Two Stanford researchers have written and published a paper suggesting that it would be easy for terrorists to injure or kill hundreds of thousands of people by putting botulism in our milk. The paper was published in the Proceedings of the National Academy of Sciences after extensive review and consideration. It's accompanied by an editorial written by Academy president Bruce Alberts explaining why it was published. This link points to both the article and the editorial.
Alberts argues that the article doesn't contain any technical information that's not readily available through Google; that it's very useful to let other scientists check the work and think of solutions to the problem; and that publication of the dangers can show people how to avoid them.
In a sense, this is playing a deadly serious game called "How smart are the terrorists?" If they have never thought about putting botulism in our milk, or have wished they could do it but haven't thought through how little effort it might require or how many people it might kill, then perhaps we shouldn't be giving them ideas. (By that argument, Forbes's article discussing the problem might in fact be compounding the problem by spreading the idea.)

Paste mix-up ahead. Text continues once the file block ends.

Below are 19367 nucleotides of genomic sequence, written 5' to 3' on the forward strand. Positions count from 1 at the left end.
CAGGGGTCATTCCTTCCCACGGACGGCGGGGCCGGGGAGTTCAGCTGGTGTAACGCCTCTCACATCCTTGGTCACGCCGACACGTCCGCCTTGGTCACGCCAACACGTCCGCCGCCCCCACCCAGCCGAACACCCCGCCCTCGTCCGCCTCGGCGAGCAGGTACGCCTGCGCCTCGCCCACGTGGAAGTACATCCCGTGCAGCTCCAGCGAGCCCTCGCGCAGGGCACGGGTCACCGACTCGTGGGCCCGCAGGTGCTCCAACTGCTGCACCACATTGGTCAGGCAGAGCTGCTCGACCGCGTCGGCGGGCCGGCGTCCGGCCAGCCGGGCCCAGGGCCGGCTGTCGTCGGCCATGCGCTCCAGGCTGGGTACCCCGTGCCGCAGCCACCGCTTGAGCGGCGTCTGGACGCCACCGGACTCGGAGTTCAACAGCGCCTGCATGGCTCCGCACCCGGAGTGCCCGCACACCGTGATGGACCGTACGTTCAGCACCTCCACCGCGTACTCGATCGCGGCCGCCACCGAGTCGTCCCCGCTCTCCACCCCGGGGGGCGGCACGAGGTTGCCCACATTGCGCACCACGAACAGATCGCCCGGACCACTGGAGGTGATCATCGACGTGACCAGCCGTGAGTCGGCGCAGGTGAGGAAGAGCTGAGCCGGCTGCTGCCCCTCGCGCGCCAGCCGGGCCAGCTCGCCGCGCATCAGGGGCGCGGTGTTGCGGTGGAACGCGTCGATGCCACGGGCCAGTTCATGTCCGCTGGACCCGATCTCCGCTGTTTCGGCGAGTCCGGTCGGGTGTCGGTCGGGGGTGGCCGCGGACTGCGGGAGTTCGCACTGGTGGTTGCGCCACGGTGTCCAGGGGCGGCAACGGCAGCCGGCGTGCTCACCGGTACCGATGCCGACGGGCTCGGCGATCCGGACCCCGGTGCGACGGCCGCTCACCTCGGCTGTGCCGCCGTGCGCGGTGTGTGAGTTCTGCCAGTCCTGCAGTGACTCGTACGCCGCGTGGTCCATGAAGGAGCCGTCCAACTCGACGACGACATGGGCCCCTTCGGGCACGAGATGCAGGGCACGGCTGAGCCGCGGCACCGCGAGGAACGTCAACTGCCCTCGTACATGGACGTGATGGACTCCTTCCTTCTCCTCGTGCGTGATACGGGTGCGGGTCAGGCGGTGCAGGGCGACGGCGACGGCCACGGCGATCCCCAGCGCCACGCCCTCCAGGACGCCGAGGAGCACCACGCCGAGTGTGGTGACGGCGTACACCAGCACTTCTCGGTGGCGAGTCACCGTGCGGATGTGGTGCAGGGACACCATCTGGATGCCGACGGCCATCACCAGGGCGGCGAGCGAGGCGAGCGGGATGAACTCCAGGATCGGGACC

On the other hand, if we do nothing, eventually they will think of it, and we will be unprepared because we have done nothing. (I agree with Alberts that keeping reports like this in secret government files is likely to result in poor decision-making.) If we publish the idea, then we are engaging in a contest of wits, and on our own terms.
A few commentators on our blog have questioned whether CRN should be publicizing the detailed technical information that we do, explaining exactly why and how molecular manufacturing could lead to massively disruptive advances in technical capability. But talking about molecular manufacturing does not have the same potential short-term downside; no hostile power can act on the idea quickly. So we have more time for the contest of wits. And the key technical ideas were published more than a decade ago. Doing nothing is essentially guaranteed to lead to the implementation of the idea -- but without any chance to prepare for the impact of the technology.
We will continue to question, for each piece of technical research we do, whether it is wiser to publicize it or keep it quiet. But so far, we have always decided that publishing it is our most responsible option.